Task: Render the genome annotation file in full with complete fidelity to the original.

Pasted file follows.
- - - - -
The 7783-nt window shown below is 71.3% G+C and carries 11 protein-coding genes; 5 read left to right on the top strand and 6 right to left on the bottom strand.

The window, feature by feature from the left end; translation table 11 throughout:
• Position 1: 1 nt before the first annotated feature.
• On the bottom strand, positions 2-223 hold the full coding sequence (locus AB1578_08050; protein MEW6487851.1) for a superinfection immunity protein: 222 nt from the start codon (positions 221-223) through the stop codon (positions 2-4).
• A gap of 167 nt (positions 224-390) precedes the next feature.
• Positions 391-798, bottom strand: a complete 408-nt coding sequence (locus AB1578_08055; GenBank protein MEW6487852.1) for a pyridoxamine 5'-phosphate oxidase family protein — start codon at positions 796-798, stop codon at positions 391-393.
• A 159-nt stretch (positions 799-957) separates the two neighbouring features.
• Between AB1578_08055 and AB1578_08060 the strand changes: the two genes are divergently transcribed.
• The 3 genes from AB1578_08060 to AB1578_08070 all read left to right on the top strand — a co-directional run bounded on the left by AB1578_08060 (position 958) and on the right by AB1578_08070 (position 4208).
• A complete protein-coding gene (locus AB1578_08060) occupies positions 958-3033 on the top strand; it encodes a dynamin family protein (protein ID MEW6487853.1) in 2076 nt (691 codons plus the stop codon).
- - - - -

The 7783-nt window shown below is 71.3% G+C and carries 11 protein-coding genes; 5 read left to right on the top strand and 6 right to left on the bottom strand.

The window, feature by feature from the left end; translation table 11 throughout:
• Position 1: 1 nt before the first annotated feature.
• On the bottom strand, positions 2-223 hold the full coding sequence (locus AB1578_08050; protein MEW6487851.1) for a superinfection immunity protein: 222 nt from the start codon (positions 221-223) through the stop codon (positions 2-4).
• A gap of 167 nt (positions 224-390) precedes the next feature.
• Positions 391-798, bottom strand: a complete 408-nt coding sequence (locus AB1578_08055; GenBank protein MEW6487852.1) for a pyridoxamine 5'-phosphate oxidase family protein — start codon at positions 796-798, stop codon at positions 391-393.
• A 159-nt stretch (positions 799-957) separates the two neighbouring features.
• Between AB1578_08055 and AB1578_08060 the strand changes: the two genes are divergently transcribed.
• The 3 genes from AB1578_08060 to AB1578_08070 all read left to right on the top strand — a co-directional run bounded on the left by AB1578_08060 (position 958) and on the right by AB1578_08070 (position 4208).
• A complete protein-coding gene (locus AB1578_08060) occupies positions 958-3033 on the top strand; it encodes a dynamin family protein (protein ID MEW6487853.1) in 2076 nt (691 codons plus the stop codon).